By Kelsey English
Up in Agora, I look down at the jagged rocky paths that are woven throughout the side of the mountain, connecting each terrace to the ones above and below. Along those paths are countless women carrying heavy baskets full of natural fertilizer on their backs. Today I was one of those women. I got to experience the exhausting weight of these baskets and the incredible skill required to carry them along these risky pathways as I helped a woman and her granddaughter prepare their family’s terrace for the next planting. I was amazed to see their smiles never leave their faces.
While I was technically helping this woman with her typical afternoon activity, she was unknowingly helping me on such a larger scale. I realized that it is truly a luxury to be able to feel sorry for myself. It is so easy to complain about many aspects of life, but she does not have the luxury to succumb to her pain or emotions, which makes her incredibly strong both physically and emotionally. Regardless of however she may be feeling, she needs to tend to her family’s fields in order to produce a successful crop and feed her family. And she does this chore, which I found to be quite exhausting, without any complaint.
This also brought me back to a conversation with Santosh, a member of my host family. He explained that he is away from home for months at a time to provide for his family and, while it may not be the ideal circumstances, he chooses to be happy. Something unpleasant is made so much worse when we define it by its negative qualities. The woman I helped could focus on the weight of the fertilizer that strains her back or the many rocks that need to be cleared from her terrace; instead, she chose to be happy as she did this less than pleasant task. In choosing to be happy even in those moments when we have to do things that we don’t necessarily want to, the joy that we choose becomes the focus and outshines a thousand negatives.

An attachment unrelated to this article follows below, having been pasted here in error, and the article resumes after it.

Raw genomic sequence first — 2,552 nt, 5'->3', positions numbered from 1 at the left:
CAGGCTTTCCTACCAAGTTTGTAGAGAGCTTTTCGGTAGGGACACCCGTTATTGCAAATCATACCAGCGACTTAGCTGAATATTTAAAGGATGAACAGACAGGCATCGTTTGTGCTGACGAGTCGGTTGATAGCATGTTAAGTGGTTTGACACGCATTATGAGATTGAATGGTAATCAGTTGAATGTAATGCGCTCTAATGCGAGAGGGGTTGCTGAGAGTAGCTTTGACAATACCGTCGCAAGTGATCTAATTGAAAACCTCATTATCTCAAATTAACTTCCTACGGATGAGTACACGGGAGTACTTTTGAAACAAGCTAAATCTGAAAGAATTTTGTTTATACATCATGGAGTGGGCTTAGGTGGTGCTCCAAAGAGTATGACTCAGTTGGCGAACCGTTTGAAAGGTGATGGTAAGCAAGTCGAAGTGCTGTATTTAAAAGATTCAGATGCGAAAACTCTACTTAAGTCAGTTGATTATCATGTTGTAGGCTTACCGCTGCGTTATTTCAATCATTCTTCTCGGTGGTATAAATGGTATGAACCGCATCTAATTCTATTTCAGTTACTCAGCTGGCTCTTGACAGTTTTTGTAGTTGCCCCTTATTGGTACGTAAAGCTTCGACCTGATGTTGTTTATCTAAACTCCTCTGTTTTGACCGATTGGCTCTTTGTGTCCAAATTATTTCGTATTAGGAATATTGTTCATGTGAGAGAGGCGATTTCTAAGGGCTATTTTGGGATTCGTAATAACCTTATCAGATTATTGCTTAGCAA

Happiness is an everlasting mindset, not a stagnant moment in time. It is the personal choice to not indulge in the luxury of feeling sorry for yourself no matter what